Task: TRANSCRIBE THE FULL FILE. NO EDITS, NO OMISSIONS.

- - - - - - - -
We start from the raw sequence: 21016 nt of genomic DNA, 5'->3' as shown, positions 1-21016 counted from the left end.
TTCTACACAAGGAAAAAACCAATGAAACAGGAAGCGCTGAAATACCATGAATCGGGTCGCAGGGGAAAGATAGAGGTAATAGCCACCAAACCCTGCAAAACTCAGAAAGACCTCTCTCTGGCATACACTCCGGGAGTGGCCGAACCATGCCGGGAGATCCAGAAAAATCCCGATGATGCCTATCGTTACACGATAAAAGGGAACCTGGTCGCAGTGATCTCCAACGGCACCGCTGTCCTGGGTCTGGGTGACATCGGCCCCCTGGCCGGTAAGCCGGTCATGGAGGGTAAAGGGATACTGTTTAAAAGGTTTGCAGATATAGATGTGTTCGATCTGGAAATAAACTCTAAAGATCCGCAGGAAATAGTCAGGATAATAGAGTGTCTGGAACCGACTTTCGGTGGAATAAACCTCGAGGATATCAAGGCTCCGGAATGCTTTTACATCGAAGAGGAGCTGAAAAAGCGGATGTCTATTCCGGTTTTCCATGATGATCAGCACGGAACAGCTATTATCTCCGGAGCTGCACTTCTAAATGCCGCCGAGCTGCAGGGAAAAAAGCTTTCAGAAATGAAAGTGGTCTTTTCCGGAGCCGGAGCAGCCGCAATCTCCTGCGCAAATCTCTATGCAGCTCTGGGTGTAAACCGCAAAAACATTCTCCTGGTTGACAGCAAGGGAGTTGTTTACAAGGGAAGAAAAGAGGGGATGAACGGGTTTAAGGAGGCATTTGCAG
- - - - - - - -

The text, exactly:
We start from the raw sequence: 21016 nt of genomic DNA, 5'->3' as shown, positions 1-21016 counted from the left end.
TTCTACACAAGGAAAAAACCAATGAAACAGGAAGCGCTGAAATACCATGAATCGGGTCGCAGGGGAAAGATAGAGGTAATAGCCACCAAACCCTGCAAAACTCAGAAAGACCTCTCTCTGGCATACACTCCGGGAGTGGCCGAACCATGCCGGGAGATCCAGAAAAATCCCGATGATGCCTATCGTTACACGATAAAAGGGAACCTGGTCGCAGTGATCTCCAACGGCACCGCTGTCCTGGGTCTGGGTGACATCGGCCCCCTGGCCGGTAAGCCGGTCATGGAGGGTAAAGGGATACTGTTTAAAAGGTTTGCAGATATAGATGTGTTCGATCTGGAAATAAACTCTAAAGATCCGCAGGAAATAGTCAGGATAATAGAGTGTCTGGAACCGACTTTCGGTGGAATAAACCTCGAGGATATCAAGGCTCCGGAATGCTTTTACATCGAAGAGGAGCTGAAAAAGCGGATGTCTATTCCGGTTTTCCATGATGATCAGCACGGAACAGCTATTATCTCCGGAGCTGCACTTCTAAATGCCGCCGAGCTGCAGGGAAAAAAGCTTTCAGAAATGAAAGTGGTCTTTTCCGGAGCCGGAGCAGCCGCAATCTCCTGCGCAAATCTCTATGCAGCTCTGGGTGTAAACCGCAAAAACATTCTCCTGGTTGACAGCAAGGGAGTTGTTTACAAGGGAAGAAAAGAGGGGATGAACGGGTTTAAGGAGGCATTTGCAG